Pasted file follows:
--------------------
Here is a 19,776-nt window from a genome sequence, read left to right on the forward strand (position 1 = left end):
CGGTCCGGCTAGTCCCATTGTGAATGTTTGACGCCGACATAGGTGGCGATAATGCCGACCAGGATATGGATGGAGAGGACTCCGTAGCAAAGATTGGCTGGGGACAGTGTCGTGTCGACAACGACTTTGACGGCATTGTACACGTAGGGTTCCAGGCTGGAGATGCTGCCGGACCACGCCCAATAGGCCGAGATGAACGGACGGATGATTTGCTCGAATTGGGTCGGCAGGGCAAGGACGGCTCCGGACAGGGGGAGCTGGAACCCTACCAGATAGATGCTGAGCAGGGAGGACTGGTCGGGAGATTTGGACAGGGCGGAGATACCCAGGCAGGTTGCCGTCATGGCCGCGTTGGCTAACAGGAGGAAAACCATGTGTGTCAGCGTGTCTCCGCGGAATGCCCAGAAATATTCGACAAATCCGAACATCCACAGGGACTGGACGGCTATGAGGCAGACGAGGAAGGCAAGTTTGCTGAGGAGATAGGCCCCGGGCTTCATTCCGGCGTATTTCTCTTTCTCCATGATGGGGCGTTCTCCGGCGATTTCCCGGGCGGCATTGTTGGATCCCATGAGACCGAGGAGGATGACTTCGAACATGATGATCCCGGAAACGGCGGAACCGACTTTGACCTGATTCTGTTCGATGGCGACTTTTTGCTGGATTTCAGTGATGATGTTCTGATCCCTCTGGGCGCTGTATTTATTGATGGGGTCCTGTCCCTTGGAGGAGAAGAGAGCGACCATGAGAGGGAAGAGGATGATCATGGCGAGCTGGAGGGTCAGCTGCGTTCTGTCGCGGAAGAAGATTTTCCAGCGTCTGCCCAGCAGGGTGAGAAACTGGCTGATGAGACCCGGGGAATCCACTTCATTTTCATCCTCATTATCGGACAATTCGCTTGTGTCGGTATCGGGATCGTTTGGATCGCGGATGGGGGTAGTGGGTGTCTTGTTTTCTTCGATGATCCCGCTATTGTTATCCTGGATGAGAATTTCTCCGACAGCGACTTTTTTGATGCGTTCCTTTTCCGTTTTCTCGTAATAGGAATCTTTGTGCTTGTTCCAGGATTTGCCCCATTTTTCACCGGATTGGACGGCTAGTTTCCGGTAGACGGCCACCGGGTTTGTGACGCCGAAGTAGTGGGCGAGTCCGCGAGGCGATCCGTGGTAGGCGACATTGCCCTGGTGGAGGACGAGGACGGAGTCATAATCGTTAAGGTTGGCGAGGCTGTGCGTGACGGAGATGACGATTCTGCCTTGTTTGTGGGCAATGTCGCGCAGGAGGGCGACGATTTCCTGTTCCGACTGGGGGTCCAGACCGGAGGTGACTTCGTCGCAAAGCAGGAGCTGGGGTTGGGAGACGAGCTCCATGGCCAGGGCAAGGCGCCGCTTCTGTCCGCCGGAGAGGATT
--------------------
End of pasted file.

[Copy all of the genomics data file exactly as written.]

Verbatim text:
Here is a 19,776-nt window from a genome sequence, read left to right on the forward strand (position 1 = left end):
CGGTCCGGCTAGTCCCATTGTGAATGTTTGACGCCGACATAGGTGGCGATAATGCCGACCAGGATATGGATGGAGAGGACTCCGTAGCAAAGATTGGCTGGGGACAGTGTCGTGTCGACAACGACTTTGACGGCATTGTACACGTAGGGTTCCAGGCTGGAGATGCTGCCGGACCACGCCCAATAGGCCGAGATGAACGGACGGATGATTTGCTCGAATTGGGTCGGCAGGGCAAGGACGGCTCCGGACAGGGGGAGCTGGAACCCTACCAGATAGATGCTGAGCAGGGAGGACTGGTCGGGAGATTTGGACAGGGCGGAGATACCCAGGCAGGTTGCCGTCATGGCCGCGTTGGCTAACAGGAGGAAAACCATGTGTGTCAGCGTGTCTCCGCGGAATGCCCAGAAATATTCGACAAATCCGAACATCCACAGGGACTGGACGGCTATGAGGCAGACGAGGAAGGCAAGTTTGCTGAGGAGATAGGCCCCGGGCTTCATTCCGGCGTATTTCTCTTTCTCCATGATGGGGCGTTCTCCGGCGATTTCCCGGGCGGCATTGTTGGATCCCATGAGACCGAGGAGGATGACTTCGAACATGATGATCCCGGAAACGGCGGAACCGACTTTGACCTGATTCTGTTCGATGGCGACTTTTTGCTGGATTTCAGTGATGATGTTCTGATCCCTCTGGGCGCTGTATTTATTGATGGGGTCCTGTCCCTTGGAGGAGAAGAGAGCGACCATGAGAGGGAAGAGGATGATCATGGCGAGCTGGAGGGTCAGCTGCGTTCTGTCGCGGAAGAAGATTTTCCAGCGTCTGCCCAGCAGGGTGAGAAACTGGCTGATGAGACCCGGGGAATCCACTTCATTTTCATCCTCATTATCGGACAATTCGCTTGTGTCGGTATCGGGATCGTTTGGATCGCGGATGGGGGTAGTGGGTGTCTTGTTTTCTTCGATGATCCCGCTATTGTTATCCTGGATGAGAATTTCTCCGACAGCGACTTTTTTGATGCGTTCCTTTTCCGTTTTCTCGTAATAGGAATCTTTGTGCTTGTTCCAGGATTTGCCCCATTTTTCACCGGATTGGACGGCTAGTTTCCGGTAGACGGCCACCGGGTTTGTGACGCCGAAGTAGTGGGCGAGTCCGCGAGGCGATCCGTGGTAGGCGACATTGCCCTGGTGGAGGACGAGGACGGAGTCATAATCGTTAAGGTTGGCGAGGCTGTGCGTGACGGAGATGACGATTCTGCCTTGTTTGTGGGCAATGTCGCGCAGGAGGGCGACGATTTCCTGTTCCGACTGGGGGTCCAGACCGGAGGTGACTTCGTCGCAAAGCAGGAGCTGGGGTTGGGAGACGAGCTCCATGGCCAGGGCAAGGCGCCGCTTCTGTCCGCCGGAGAGGATT